EdTech: What you need to know about technology as a teaching tool
Graham Cooper, head of education at Capita SIMS, shares top tips from influential EdTech Bloggers on using technology to smoothly deliver inspiring lessons…
The most dedicated teachers work hard on bringing their lessons to life and really engaging with the children in their classroom. More often than not, these days, this often involves technology. With the online world developing at such a fast pace, it was pleasure to recently host an event for a group of education bloggers and teachers like Lee Parkinson (@ICT_MrP) and Julian Wood (@Ideas_Factory), who hotly debated the best effective ways to get maximum benefit out of the latest classroom-based EdTech tools.
Their conclusions were both practical and inspiring. Here are four of their top tips and insights into making it all work for your school:
1. Plan to succeed
One legacy that has remained from the days of old when your geography teacher wheeled in a TV and video recorder, only to wheel it back out again when it was impossible to switch on, is that you really need the infrastructure in place to make sure the tools you want to use run smoothly.
There’s nothing more frustrating for teachers and their pupils than experiencing an internet drop just as you’re about to start a video link up with a class in China to discuss the impact of global warming. With the right network capability, there will be fewer disruptions and more meaningful learning can take place.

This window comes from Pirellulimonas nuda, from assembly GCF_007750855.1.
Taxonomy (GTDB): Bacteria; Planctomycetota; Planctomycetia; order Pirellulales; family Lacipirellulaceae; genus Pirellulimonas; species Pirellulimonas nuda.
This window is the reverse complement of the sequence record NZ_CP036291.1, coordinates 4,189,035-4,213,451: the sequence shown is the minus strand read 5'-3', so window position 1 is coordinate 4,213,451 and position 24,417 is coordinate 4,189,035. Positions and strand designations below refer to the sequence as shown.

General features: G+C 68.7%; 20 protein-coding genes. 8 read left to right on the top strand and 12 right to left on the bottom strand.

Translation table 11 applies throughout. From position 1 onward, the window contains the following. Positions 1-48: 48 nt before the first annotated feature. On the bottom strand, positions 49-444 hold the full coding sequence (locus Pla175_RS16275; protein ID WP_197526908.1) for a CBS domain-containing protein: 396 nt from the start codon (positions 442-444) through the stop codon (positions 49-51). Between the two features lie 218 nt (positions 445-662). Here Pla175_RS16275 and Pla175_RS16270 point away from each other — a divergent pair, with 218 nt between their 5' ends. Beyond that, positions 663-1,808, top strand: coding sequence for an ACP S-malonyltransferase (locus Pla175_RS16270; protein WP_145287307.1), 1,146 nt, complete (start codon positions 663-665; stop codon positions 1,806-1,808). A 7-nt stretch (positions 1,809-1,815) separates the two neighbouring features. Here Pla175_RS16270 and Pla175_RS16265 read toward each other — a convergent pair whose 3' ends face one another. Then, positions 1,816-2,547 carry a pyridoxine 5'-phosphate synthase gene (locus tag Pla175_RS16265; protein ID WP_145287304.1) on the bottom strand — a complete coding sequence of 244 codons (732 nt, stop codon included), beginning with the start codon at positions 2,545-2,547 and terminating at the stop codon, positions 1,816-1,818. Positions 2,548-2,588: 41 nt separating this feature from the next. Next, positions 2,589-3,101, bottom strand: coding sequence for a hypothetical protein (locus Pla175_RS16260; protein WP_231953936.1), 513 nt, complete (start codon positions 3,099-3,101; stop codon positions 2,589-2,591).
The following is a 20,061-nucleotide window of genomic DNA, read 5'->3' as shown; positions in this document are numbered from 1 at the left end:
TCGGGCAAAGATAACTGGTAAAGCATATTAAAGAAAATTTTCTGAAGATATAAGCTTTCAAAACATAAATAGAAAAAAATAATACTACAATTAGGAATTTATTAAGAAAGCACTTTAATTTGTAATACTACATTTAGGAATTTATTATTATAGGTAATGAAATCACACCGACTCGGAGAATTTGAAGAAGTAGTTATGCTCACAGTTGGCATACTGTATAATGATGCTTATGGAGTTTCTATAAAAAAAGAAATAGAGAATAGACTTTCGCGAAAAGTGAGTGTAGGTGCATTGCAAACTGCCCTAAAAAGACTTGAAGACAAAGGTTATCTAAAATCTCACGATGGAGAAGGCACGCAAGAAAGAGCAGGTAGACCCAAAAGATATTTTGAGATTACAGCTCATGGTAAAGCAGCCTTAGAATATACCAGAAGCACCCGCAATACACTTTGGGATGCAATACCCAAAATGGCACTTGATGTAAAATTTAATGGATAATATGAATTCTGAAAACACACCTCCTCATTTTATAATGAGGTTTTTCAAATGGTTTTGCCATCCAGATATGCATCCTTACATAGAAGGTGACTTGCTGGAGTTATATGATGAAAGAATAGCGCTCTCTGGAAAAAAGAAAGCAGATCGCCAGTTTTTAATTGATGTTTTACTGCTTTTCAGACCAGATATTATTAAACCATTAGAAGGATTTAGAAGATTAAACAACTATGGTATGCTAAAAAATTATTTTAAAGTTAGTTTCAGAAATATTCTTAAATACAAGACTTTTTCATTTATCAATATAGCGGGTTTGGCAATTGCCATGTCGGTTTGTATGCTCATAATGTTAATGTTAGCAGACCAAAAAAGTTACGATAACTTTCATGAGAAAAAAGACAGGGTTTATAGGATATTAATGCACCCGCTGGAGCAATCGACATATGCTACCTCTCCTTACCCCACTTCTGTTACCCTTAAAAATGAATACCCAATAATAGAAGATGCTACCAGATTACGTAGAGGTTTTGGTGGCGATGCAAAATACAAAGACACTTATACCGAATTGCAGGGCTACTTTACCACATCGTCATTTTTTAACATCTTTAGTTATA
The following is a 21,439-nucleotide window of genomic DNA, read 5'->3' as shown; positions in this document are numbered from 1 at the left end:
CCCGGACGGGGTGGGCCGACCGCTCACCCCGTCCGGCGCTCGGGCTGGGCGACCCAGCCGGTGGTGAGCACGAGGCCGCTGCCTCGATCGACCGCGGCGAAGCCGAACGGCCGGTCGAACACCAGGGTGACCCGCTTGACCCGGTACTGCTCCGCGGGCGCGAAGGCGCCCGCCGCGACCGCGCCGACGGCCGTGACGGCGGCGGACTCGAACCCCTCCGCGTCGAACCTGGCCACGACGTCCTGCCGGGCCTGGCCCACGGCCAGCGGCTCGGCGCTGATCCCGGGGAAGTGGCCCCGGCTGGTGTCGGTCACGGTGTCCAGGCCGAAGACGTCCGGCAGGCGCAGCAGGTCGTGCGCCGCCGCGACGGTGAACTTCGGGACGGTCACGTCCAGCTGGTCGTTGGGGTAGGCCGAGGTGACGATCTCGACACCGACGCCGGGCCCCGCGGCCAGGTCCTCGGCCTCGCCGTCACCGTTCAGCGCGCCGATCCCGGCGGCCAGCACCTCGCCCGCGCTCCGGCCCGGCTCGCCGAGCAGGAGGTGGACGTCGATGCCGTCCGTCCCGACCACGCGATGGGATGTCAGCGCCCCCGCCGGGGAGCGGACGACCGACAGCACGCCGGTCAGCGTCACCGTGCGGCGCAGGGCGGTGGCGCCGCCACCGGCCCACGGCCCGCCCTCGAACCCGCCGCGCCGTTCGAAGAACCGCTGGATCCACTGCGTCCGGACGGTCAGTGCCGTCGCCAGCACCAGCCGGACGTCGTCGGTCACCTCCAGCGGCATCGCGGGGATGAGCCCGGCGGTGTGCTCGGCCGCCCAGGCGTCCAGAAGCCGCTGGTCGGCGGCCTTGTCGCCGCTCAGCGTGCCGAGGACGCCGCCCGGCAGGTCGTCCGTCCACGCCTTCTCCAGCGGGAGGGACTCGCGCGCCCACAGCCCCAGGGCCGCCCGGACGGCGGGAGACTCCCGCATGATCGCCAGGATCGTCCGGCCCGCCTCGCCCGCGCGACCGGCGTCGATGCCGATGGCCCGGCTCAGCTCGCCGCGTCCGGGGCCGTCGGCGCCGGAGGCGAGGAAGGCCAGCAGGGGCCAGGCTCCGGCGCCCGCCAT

2. Take the plunge
Real cultural shifts can take place when mobile EdTech enters the classroom, and you might notice children moving to become more independent learners who are prepared to take increased responsibility for their own learning.
Of course, children learn at their own pace so you could see some children finding this easier to adapt to than others. This doesn’t mean that lesson structure flies out the window. It does mean, however, that teachers should be prepared for a greater flexibility as to how and when key skills are learnt and assessed.
3. Check-in regularly
Embracing innovative teaching methods is to be applauded, but some caution needs to be applied. Regularly reviewing and reflecting on new approaches that using EdTech can help ensure it’s having the desired positive effect. That way, if it isn’t, you can quickly implement any necessary changes.
4. Work smarter
Some educational tools save you time and, with teacher workloads a constant concern, these are worth exploring. One easy-win is Seesaw, a digital portfolio for storing pupils’ assignments. Gathering evidence of a child’s achievements takes just a couple of clicks to add a photo or note to the child’s profile. Another lovely touch is that children can login and upload their own art or writing work, ticking the IT skills box too.
If you now feel fired up to start using EdTech to boost your pupils’ engagement, a great place to start learning more is social media. Platforms such as Twitter and Facebook offer many new ideas and fresh inspiration for lesson planning. The bonus is that you can meet some amazing and inspiring educators. As a first step, you might like to connect with some of these expert bloggers, including: